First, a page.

Wed, Feb 26, 2003 SickNTired California

I'd rather take a degree course in IT.

Tue, Feb 25, 2003 Philip Oyeniyi 17 Ofada street Mushin Lagos Nigeria

Dir Sir,
I have no dout about MCSE Program is a good thing you are doing I am very interesting but finacially am not boyant if you can help me to send training material on MCP that is the one interest me most because I'm into Networking Engineer I will be greateful if you can help me and send it to this postal address: 17 Ofada street Mushin Lagos Nigeria. or Neatron Technologies 112 Fadeyi Ikrodu road Lagos Nigeria

Sun, Feb 23, 2003 Certifiable Minneapolis

Doctors, Financial Advisors, Insurance Agents, Etc... They all need continuing Ed and they need to prove they had it. What makes us any different? I just hope they have another 70-240 and it knocks out the entire core! MCSE NT 2000

Sun, Feb 23, 2003 Reece Miami

Quit whining? Keep up on certifications or get out of IT? What a load of crap that is. In case some of you M$ cronies didn’t know, there is more to IT than just certifications. I know plenty of people with the “MCSE” certification, that cannot even set up a printer. I also know of people with IT degrees who can barely even turn on a computer. Bottom line, in some cases it's good to have some sort of certification, but experience is golden.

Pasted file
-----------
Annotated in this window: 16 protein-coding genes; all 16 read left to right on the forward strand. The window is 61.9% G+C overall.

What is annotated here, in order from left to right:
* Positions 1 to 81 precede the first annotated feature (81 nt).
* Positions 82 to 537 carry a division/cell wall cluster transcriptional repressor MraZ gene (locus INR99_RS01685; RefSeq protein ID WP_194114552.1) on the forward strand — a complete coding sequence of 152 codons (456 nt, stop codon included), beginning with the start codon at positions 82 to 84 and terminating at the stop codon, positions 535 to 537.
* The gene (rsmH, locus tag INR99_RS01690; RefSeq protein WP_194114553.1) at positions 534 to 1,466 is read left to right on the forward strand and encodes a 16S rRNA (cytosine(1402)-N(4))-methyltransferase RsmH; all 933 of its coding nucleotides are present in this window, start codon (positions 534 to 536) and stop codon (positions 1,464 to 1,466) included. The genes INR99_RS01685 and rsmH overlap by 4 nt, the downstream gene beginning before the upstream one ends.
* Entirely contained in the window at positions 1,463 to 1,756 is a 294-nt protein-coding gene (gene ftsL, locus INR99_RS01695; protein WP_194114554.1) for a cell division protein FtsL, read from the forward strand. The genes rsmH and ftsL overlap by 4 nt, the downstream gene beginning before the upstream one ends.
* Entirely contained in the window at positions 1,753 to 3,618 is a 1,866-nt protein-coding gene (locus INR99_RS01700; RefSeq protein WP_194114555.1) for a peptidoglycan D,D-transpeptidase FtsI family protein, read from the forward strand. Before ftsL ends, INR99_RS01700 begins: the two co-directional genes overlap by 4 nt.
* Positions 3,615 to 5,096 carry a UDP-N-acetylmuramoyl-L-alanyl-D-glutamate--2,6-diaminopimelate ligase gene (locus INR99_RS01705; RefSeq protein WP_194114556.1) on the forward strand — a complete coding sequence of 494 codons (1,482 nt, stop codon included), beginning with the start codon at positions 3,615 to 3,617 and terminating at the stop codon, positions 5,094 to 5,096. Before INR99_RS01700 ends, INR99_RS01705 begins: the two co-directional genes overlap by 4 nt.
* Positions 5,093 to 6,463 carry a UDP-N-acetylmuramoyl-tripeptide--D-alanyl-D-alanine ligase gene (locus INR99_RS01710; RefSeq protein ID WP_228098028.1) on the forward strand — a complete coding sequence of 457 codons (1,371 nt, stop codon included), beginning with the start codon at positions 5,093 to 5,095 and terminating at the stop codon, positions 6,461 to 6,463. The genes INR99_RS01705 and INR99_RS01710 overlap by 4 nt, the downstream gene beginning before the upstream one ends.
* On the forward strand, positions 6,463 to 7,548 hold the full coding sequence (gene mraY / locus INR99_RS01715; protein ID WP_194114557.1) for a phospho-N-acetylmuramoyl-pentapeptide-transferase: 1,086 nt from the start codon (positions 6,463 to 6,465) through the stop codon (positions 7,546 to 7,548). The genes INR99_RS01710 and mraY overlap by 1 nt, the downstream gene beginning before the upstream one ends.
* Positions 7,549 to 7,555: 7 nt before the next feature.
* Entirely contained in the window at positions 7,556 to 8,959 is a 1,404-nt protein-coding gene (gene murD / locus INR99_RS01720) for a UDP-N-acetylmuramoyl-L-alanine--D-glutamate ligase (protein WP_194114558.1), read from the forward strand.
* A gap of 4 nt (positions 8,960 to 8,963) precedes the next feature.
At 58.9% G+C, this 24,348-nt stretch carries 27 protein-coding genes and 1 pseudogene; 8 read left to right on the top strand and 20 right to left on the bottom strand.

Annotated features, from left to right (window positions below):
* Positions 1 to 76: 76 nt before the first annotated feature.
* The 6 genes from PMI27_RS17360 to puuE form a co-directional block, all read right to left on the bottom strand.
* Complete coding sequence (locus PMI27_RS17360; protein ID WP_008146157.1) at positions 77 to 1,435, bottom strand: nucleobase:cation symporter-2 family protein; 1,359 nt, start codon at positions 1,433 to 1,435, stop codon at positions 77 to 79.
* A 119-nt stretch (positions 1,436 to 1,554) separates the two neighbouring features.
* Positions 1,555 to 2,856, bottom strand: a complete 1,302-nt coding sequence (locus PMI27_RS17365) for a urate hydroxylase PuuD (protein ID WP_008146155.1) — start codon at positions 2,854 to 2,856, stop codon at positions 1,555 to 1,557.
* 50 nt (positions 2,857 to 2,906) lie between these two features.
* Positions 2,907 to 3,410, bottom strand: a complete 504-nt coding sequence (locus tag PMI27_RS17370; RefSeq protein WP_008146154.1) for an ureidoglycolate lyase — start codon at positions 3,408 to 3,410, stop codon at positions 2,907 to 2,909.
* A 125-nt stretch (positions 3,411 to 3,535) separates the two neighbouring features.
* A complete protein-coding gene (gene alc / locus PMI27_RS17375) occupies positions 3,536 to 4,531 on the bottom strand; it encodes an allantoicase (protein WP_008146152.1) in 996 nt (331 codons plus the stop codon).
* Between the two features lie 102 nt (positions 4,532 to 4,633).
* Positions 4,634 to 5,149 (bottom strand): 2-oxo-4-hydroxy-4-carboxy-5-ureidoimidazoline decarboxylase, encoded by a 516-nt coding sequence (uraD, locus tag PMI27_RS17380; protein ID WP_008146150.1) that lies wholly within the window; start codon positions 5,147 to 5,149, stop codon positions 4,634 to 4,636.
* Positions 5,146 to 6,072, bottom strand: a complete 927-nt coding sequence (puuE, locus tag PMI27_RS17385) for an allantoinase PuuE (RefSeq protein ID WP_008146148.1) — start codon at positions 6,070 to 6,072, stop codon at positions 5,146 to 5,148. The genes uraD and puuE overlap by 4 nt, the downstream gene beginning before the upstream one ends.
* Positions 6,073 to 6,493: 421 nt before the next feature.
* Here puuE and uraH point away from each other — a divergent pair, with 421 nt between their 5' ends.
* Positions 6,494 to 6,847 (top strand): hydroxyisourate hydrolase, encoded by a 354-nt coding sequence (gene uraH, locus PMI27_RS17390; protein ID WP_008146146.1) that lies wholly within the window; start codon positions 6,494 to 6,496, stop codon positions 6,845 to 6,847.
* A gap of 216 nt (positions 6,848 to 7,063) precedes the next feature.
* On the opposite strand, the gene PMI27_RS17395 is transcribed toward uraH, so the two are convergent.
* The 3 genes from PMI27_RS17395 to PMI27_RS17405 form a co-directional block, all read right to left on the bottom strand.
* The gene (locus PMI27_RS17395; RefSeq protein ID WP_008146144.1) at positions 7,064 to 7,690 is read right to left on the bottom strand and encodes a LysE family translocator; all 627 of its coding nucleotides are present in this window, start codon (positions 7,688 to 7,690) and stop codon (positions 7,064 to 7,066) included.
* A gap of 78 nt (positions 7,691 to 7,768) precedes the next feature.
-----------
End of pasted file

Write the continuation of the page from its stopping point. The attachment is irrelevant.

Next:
Sun, Feb 23, 2003 ED USA

I have mixed feelings about the 2003 track. I switched to IT from Biotech because the certification track seemed like a much better deal financially than going for my Ph.D. (if you factor in the cost of grad school and competing for post doc positions ... a few certification exams aren't a big deal) I was lucky to get a job in the IT field before the economy tanked.

I too feel steached thin by present working conditions. I have an NT MCSE and am two tests shy of the Win 2K. Will I go for 2003? I'll wait for the last word from Microsoft. If it's just two tests then I don't see the big deal. I will probably finish win 2k and take a year off from Microsoft I think getting more well rounded by persuing ohter certs (Cisco, Linux, security ) makes a lot more sense.
What ever any of you decied I wish you good luck

Sun, Feb 23, 2003 Kaalia Canada

TOO MUCH..2 MUCH.. This certification crap is getting beyond control. What is the use of getting certified. I am a NT4 MCSE and upgraded to MCSE 2K with that silly upgraded 4 hours exam. But till now, i never got a decent job and especially when i am not that rotten paper MCSE. Having all the knowledge and skills and continously striving hard to upgrade my certifications has done me no good till today. I think this certification stuff is the way of doing business and make big bucks for these already rich corporations . And we like fools spend thousands of dollars each to get in the track they've laid in front of us without realising the fact that its our money that is going in their pockets and in return we get BS... [This comment has been edited. -- Editor]